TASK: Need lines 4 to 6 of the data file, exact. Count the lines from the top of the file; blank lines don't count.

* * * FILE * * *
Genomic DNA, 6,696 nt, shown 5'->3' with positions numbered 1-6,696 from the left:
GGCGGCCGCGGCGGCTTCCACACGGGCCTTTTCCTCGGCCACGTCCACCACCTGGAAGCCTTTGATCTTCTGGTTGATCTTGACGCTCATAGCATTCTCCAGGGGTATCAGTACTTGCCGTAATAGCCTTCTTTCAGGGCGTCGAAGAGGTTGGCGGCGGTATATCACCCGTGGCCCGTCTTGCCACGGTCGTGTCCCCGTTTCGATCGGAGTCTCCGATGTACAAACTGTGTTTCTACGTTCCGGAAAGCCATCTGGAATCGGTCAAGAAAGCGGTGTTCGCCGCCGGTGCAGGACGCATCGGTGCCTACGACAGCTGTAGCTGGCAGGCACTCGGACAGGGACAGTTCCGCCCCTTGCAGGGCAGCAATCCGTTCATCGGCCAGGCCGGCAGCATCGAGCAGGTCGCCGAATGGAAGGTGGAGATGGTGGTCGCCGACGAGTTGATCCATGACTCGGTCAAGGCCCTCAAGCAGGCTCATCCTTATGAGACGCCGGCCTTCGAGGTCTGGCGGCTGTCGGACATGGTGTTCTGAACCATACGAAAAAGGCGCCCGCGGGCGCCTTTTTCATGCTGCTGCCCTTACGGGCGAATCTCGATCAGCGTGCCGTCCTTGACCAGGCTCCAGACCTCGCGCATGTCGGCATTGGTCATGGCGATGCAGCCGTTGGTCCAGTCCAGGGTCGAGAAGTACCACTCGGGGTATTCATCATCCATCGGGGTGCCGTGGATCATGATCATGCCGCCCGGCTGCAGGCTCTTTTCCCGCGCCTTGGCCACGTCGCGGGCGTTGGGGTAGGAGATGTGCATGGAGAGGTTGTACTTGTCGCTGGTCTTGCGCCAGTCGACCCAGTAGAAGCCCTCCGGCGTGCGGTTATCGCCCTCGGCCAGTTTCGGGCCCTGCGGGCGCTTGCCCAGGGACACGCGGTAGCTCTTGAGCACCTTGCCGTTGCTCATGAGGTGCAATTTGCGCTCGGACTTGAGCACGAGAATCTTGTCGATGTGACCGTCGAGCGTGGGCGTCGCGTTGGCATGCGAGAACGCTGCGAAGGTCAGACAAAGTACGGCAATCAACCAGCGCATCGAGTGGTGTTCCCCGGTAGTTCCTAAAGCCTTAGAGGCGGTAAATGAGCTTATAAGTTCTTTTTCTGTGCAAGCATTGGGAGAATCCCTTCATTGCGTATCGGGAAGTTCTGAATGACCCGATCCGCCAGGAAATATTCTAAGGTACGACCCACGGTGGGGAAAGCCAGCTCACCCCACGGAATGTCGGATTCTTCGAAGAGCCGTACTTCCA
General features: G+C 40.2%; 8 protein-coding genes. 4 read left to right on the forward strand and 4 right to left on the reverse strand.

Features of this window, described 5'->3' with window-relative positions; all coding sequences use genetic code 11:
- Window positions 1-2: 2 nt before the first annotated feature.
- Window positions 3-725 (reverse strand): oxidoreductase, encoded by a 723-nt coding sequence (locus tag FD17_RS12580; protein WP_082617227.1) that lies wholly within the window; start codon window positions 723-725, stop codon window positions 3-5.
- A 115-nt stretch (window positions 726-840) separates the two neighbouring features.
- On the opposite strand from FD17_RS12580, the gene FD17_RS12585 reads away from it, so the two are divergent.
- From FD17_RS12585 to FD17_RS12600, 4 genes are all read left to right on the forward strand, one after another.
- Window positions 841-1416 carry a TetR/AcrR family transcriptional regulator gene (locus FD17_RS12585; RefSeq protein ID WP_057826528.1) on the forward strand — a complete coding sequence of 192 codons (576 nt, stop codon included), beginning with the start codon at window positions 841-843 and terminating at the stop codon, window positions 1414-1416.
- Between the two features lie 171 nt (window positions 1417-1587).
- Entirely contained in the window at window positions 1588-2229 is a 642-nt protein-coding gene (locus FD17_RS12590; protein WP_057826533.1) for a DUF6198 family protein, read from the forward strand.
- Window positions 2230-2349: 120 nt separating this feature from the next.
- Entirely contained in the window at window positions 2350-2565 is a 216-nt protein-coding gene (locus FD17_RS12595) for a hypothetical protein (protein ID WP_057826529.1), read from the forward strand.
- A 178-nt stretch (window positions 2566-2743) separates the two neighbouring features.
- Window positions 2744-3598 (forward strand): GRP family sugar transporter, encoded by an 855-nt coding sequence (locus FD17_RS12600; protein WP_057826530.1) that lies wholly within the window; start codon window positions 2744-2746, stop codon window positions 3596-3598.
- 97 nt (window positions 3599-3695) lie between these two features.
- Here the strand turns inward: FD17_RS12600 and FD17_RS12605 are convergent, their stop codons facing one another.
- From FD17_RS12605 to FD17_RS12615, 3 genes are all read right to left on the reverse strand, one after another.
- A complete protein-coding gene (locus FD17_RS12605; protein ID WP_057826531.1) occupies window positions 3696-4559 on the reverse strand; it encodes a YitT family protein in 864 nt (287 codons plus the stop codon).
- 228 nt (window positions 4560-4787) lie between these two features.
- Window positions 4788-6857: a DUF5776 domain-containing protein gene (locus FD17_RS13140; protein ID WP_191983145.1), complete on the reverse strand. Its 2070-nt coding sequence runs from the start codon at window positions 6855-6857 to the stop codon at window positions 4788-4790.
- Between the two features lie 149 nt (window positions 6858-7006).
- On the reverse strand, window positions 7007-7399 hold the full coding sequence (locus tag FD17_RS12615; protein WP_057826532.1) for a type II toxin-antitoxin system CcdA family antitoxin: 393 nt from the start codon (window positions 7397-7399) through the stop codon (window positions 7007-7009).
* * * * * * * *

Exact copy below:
Features of this window, described 5'->3' with window-relative positions; all coding sequences use genetic code 11:
- Window positions 1-2: 2 nt before the first annotated feature.
- Window positions 3-725 (reverse strand): oxidoreductase, encoded by a 723-nt coding sequence (locus tag FD17_RS12580; protein WP_082617227.1) that lies wholly within the window; start codon window positions 723-725, stop codon window positions 3-5.